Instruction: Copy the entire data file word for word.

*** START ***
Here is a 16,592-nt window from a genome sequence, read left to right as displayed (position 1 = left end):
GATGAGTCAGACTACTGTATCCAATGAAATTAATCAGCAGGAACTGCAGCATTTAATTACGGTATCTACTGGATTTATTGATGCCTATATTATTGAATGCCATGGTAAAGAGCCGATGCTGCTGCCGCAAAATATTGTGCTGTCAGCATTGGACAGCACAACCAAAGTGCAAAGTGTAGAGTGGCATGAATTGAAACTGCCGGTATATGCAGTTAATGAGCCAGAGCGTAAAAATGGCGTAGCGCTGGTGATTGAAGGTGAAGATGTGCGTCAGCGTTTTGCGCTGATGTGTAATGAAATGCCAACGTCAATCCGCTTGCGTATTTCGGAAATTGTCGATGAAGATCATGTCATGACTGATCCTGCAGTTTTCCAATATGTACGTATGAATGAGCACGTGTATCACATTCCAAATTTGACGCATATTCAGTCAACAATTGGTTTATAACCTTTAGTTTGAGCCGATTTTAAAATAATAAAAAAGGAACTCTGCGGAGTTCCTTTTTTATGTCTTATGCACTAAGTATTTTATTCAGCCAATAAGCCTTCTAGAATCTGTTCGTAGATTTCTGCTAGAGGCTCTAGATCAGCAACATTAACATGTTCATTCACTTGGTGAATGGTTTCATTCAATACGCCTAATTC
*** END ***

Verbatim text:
Here is a 16,592-nt window from a genome sequence, read left to right as displayed (position 1 = left end):
GATGAGTCAGACTACTGTATCCAATGAAATTAATCAGCAGGAACTGCAGCATTTAATTACGGTATCTACTGGATTTATTGATGCCTATATTATTGAATGCCATGGTAAAGAGCCGATGCTGCTGCCGCAAAATATTGTGCTGTCAGCATTGGACAGCACAACCAAAGTGCAAAGTGTAGAGTGGCATGAATTGAAACTGCCGGTATATGCAGTTAATGAGCCAGAGCGTAAAAATGGCGTAGCGCTGGTGATTGAAGGTGAAGATGTGCGTCAGCGTTTTGCGCTGATGTGTAATGAAATGCCAACGTCAATCCGCTTGCGTATTTCGGAAATTGTCGATGAAGATCATGTCATGACTGATCCTGCAGTTTTCCAATATGTACGTATGAATGAGCACGTGTATCACATTCCAAATTTGACGCATATTCAGTCAACAATTGGTTTATAACCTTTAGTTTGAGCCGATTTTAAAATAATAAAAAAGGAACTCTGCGGAGTTCCTTTTTTATGTCTTATGCACTAAGTATTTTATTCAGCCAATAAGCCTTCTAGAATCTGTTCGTAGATTTCTGCTAGAGGCTCTAGATCAGCAACATTAACATGTTCATTCACTTGGTGAATGGTTTCATTCAATACGCCTAATTC